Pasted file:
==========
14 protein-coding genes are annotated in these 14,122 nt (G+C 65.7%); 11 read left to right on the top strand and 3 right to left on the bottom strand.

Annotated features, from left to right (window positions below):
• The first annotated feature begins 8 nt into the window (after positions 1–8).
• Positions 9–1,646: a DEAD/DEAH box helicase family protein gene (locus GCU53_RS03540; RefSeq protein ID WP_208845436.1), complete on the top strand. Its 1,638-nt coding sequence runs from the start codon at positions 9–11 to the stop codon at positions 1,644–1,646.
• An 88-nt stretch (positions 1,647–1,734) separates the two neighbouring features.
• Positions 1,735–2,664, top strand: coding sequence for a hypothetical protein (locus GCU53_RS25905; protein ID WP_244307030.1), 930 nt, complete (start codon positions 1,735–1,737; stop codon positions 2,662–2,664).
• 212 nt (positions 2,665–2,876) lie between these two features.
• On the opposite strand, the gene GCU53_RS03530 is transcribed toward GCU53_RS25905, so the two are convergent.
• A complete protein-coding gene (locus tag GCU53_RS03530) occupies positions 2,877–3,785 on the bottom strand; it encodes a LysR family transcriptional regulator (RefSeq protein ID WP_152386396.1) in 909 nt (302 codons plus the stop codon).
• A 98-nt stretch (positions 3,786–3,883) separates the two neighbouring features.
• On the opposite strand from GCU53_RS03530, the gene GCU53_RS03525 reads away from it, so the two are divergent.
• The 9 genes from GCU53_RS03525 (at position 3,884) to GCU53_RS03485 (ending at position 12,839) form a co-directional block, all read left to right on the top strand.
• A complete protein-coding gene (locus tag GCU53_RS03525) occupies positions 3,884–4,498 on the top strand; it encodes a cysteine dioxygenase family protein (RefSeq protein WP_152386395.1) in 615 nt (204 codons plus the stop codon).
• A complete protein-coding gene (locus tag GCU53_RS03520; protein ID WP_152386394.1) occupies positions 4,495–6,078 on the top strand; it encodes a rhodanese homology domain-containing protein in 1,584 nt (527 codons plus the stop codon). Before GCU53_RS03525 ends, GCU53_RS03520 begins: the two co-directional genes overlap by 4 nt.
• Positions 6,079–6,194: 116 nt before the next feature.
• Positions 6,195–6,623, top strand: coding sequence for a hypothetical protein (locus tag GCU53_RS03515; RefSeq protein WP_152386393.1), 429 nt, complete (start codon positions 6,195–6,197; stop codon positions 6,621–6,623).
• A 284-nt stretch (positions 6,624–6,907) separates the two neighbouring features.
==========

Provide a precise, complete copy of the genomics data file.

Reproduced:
14 protein-coding genes are annotated in these 14,122 nt (G+C 65.7%); 11 read left to right on the top strand and 3 right to left on the bottom strand.

Annotated features, from left to right (window positions below):
• The first annotated feature begins 8 nt into the window (after positions 1–8).
• Positions 9–1,646: a DEAD/DEAH box helicase family protein gene (locus GCU53_RS03540; RefSeq protein ID WP_208845436.1), complete on the top strand. Its 1,638-nt coding sequence runs from the start codon at positions 9–11 to the stop codon at positions 1,644–1,646.
• An 88-nt stretch (positions 1,647–1,734) separates the two neighbouring features.
• Positions 1,735–2,664, top strand: coding sequence for a hypothetical protein (locus GCU53_RS25905; protein ID WP_244307030.1), 930 nt, complete (start codon positions 1,735–1,737; stop codon positions 2,662–2,664).
• 212 nt (positions 2,665–2,876) lie between these two features.
• On the opposite strand, the gene GCU53_RS03530 is transcribed toward GCU53_RS25905, so the two are convergent.
• A complete protein-coding gene (locus tag GCU53_RS03530) occupies positions 2,877–3,785 on the bottom strand; it encodes a LysR family transcriptional regulator (RefSeq protein ID WP_152386396.1) in 909 nt (302 codons plus the stop codon).
• A 98-nt stretch (positions 3,786–3,883) separates the two neighbouring features.
• On the opposite strand from GCU53_RS03530, the gene GCU53_RS03525 reads away from it, so the two are divergent.
• The 9 genes from GCU53_RS03525 (at position 3,884) to GCU53_RS03485 (ending at position 12,839) form a co-directional block, all read left to right on the top strand.
• A complete protein-coding gene (locus tag GCU53_RS03525) occupies positions 3,884–4,498 on the top strand; it encodes a cysteine dioxygenase family protein (RefSeq protein WP_152386395.1) in 615 nt (204 codons plus the stop codon).
• A complete protein-coding gene (locus tag GCU53_RS03520; protein ID WP_152386394.1) occupies positions 4,495–6,078 on the top strand; it encodes a rhodanese homology domain-containing protein in 1,584 nt (527 codons plus the stop codon). Before GCU53_RS03525 ends, GCU53_RS03520 begins: the two co-directional genes overlap by 4 nt.
• Positions 6,079–6,194: 116 nt before the next feature.
• Positions 6,195–6,623, top strand: coding sequence for a hypothetical protein (locus tag GCU53_RS03515; RefSeq protein WP_152386393.1), 429 nt, complete (start codon positions 6,195–6,197; stop codon positions 6,621–6,623).
• A 284-nt stretch (positions 6,624–6,907) separates the two neighbouring features.